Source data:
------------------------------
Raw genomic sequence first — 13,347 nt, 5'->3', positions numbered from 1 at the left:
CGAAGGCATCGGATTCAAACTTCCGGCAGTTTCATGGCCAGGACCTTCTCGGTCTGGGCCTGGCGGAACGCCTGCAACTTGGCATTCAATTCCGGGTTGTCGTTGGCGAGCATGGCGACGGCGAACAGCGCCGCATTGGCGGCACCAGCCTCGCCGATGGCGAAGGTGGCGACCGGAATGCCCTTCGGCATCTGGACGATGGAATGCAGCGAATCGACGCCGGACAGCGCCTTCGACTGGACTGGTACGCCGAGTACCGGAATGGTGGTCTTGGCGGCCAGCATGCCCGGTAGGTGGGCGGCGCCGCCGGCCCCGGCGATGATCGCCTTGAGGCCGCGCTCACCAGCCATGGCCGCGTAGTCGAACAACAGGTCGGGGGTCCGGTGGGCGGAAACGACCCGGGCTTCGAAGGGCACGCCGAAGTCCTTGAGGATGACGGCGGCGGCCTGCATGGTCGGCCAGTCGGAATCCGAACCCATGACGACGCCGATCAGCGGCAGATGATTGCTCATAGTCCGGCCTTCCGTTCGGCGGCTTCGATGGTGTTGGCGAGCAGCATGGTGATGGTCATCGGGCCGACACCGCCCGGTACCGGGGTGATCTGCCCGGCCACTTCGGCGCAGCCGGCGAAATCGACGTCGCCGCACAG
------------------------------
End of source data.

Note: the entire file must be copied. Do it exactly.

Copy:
Raw genomic sequence first — 13,347 nt, 5'->3', positions numbered from 1 at the left:
CGAAGGCATCGGATTCAAACTTCCGGCAGTTTCATGGCCAGGACCTTCTCGGTCTGGGCCTGGCGGAACGCCTGCAACTTGGCATTCAATTCCGGGTTGTCGTTGGCGAGCATGGCGACGGCGAACAGCGCCGCATTGGCGGCACCAGCCTCGCCGATGGCGAAGGTGGCGACCGGAATGCCCTTCGGCATCTGGACGATGGAATGCAGCGAATCGACGCCGGACAGCGCCTTCGACTGGACTGGTACGCCGAGTACCGGAATGGTGGTCTTGGCGGCCAGCATGCCCGGTAGGTGGGCGGCGCCGCCGGCCCCGGCGATGATCGCCTTGAGGCCGCGCTCACCAGCCATGGCCGCGTAGTCGAACAACAGGTCGGGGGTCCGGTGGGCGGAAACGACCCGGGCTTCGAAGGGCACGCCGAAGTCCTTGAGGATGACGGCGGCGGCCTGCATGGTCGGCCAGTCGGAATCCGAACCCATGACGACGCCGATCAGCGGCAGATGATTGCTCATAGTCCGGCCTTCCGTTCGGCGGCTTCGATGGTGTTGGCGAGCAGCATGGTGATGGTCATCGGGCCGACACCGCCCGGTACCGGGGTGATCTGCCCGGCCACTTCGGCGCAGCCGGCGAAATCGACGTCGCCGCACAG